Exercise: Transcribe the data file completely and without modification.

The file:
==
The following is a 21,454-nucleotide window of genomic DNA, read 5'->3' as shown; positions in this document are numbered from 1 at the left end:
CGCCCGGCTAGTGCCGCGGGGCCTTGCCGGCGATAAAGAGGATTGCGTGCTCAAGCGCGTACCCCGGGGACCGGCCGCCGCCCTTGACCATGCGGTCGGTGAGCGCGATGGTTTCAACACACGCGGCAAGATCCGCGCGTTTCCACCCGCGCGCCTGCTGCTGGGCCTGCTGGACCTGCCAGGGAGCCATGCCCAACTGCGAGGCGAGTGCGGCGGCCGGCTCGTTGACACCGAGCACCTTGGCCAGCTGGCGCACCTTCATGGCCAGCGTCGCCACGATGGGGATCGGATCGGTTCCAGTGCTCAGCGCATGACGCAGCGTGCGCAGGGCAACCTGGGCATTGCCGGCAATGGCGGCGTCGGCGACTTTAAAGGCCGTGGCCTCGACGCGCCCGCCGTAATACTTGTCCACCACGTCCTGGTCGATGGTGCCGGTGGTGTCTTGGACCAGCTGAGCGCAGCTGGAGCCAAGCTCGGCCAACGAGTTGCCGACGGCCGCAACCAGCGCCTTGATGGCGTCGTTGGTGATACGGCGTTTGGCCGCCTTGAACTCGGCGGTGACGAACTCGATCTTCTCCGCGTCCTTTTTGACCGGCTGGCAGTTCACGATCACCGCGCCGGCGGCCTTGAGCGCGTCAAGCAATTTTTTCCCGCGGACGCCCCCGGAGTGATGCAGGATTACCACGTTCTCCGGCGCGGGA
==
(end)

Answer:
The following is a 21,454-nucleotide window of genomic DNA, read 5'->3' as shown; positions in this document are numbered from 1 at the left end:
CGCCCGGCTAGTGCCGCGGGGCCTTGCCGGCGATAAAGAGGATTGCGTGCTCAAGCGCGTACCCCGGGGACCGGCCGCCGCCCTTGACCATGCGGTCGGTGAGCGCGATGGTTTCAACACACGCGGCAAGATCCGCGCGTTTCCACCCGCGCGCCTGCTGCTGGGCCTGCTGGACCTGCCAGGGAGCCATGCCCAACTGCGAGGCGAGTGCGGCGGCCGGCTCGTTGACACCGAGCACCTTGGCCAGCTGGCGCACCTTCATGGCCAGCGTCGCCACGATGGGGATCGGATCGGTTCCAGTGCTCAGCGCATGACGCAGCGTGCGCAGGGCAACCTGGGCATTGCCGGCAATGGCGGCGTCGGCGACTTTAAAGGCCGTGGCCTCGACGCGCCCGCCGTAATACTTGTCCACCACGTCCTGGTCGATGGTGCCGGTGGTGTCTTGGACCAGCTGAGCGCAGCTGGAGCCAAGCTCGGCCAACGAGTTGCCGACGGCCGCAACCAGCGCCTTGATGGCGTCGTTGGTGATACGGCGTTTGGCCGCCTTGAACTCGGCGGTGACGAACTCGATCTTCTCCGCGTCCTTTTTGACCGGCTGGCAGTTCACGATCACCGCGCCGGCGGCCTTGAGCGCGTCAAGCAATTTTTTCCCGCGGACGCCCCCGGAGTGATGCAGGATTACCACGTTCTCCGGCGCGGGA